Ichnology of a Late Triassic lake margin: the Lockatong Formation, Newark Basin, Pennsylvania by D.L. Fillmore, M.J. Szajna, S.G. Lucas, B.W. Hartline and E.L. Simpson. New Mexico Museum of Natural History & Science Bulletin, 76: 1-107. 2017
This 107-page volume presents complete documentation (including numerous photographs) of one of the most extensive inverterbrate ichnoassemblages known from the Newark Supergroup. If you are interested in ordering Bulletin 76, it costs $20 and you can contact Holly Lowe, Store Manager for the NMMNH&S, at firstname.lastname@example.org to place orders.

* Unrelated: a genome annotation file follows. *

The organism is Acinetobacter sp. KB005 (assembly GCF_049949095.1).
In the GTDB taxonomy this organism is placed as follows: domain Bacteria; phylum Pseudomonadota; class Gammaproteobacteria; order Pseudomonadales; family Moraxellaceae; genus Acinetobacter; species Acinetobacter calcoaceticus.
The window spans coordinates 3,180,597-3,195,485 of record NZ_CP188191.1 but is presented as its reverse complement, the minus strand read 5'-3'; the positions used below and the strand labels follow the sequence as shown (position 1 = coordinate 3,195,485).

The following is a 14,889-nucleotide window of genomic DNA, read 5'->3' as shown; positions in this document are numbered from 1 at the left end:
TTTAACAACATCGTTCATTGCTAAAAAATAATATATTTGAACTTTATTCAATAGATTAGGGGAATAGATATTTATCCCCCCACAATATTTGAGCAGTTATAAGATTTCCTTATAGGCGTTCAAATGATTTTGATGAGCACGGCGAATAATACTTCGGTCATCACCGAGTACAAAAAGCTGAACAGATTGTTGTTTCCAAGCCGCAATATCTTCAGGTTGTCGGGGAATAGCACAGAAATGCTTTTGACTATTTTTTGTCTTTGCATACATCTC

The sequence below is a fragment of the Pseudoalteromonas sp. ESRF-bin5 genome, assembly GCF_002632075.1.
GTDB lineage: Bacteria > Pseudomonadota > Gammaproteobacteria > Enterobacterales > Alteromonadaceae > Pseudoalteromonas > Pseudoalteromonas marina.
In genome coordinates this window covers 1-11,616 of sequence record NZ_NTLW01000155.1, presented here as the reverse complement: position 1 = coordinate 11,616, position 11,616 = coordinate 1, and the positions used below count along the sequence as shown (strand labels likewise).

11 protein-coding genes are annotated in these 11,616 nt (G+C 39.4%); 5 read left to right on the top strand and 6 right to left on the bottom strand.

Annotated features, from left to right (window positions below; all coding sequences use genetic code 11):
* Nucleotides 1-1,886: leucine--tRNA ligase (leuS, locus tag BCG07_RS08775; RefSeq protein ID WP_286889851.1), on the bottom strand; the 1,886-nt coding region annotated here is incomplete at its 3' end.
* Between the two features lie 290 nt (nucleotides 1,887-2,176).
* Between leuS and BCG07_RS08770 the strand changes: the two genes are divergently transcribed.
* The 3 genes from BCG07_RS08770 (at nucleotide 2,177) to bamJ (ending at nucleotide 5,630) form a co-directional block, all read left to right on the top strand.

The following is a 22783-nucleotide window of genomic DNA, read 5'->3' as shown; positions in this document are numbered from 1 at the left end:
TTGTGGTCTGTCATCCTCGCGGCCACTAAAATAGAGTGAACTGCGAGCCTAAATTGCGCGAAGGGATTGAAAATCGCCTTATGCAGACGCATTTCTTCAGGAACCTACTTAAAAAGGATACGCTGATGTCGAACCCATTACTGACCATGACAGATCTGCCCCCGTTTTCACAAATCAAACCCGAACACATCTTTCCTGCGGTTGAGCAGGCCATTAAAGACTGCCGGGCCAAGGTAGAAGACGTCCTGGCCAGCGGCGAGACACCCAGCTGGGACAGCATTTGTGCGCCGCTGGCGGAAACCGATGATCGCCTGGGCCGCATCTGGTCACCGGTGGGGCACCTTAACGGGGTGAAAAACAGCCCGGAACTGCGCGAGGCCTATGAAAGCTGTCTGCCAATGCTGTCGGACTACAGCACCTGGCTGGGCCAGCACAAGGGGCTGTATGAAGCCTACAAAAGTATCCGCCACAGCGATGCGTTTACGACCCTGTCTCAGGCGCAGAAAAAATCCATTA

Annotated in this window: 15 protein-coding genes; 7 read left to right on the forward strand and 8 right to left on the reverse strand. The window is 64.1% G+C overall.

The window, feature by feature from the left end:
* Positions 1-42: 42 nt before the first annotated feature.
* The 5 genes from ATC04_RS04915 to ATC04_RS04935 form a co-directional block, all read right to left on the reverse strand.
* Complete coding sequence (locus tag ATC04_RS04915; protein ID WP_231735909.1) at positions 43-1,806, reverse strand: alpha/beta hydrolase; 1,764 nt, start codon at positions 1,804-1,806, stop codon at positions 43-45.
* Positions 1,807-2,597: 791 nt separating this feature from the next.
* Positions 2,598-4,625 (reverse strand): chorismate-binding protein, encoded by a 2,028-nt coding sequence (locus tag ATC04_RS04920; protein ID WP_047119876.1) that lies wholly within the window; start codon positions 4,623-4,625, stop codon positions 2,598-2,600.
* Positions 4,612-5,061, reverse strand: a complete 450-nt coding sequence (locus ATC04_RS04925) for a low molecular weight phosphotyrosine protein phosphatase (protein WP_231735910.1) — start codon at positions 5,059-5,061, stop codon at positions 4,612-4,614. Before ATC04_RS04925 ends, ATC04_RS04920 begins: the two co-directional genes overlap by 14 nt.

Abstract—The Late Triassic Lockatong Formation exposed in the Newark Basin of eastern Pennsylyania yielded a spectacularly diverse and abundant nonmarine ichnofossil assemblage, formed in a lacustrine-margin setting. The specimens described in this report, numbering more than 200, now conserved by the State Museum of Pennsylvania Invertebrate and Vertebrate Paleontology Collections, were recovered from a single construction site located approximately 8 km northeast of Souderton, Pennsylvania, referred to herein as the Silverdale Development Discovery Site (SDDS). The ichnofossils are from the Tumble Falls Member near the top of the Lockatong Formation. Eighteen invertebrate ichnogenera are described and illustrated together with three vertebrate footprint ichnotaxa (the vertebrate ichnofossils are described more fully in separate reports), and five Undichna ichnospecies. The invertebrate trace fossils are dominated by arthropod trackways that include Acanthichnus, Bifurculpes, Cruziana, Diplichnites, Diplopodichnus, Kouphichnium, and Lithographus; arthropod resting traces, Rusophycus; invertebrate feeding traces, Selenichnites and Treptichnus; grazing trails, Cochlichnus; relatively larger burrows, Scoyenia; as well as six somewhat similar burrows-trails, Gordia, Haplotichnus, Helminthoidichnites, Helminthopsis, Planolites, and Sphaerapus. The vertebrate trace fossils described are assigned to Atreipus, Gwyneddichnium, Rhynchosauroides, and five Ichnospecies of Undichna. Additionally, a new ichnospecies, Diplichnites metzi, is identified and described. Enigmatic sedimentary structures, including unique sandy spheres of algal origin, and round, stellate-shaped structures, are present. Invertebrate trace fossils of this collection best fit the Mermia Ichnofacies, and, to a lesser degree, the Scoyenia ichnofacies. Vertebrate trackways of this collection fall Into the Grallator Ichnofacies. The large collection of well-preserved Invertebrate and vertebrate specimens, with a few sedimentary features, all Illustrate the Incredible biological diversity present along the Newark Basin lake shorelines of the Late Triassic.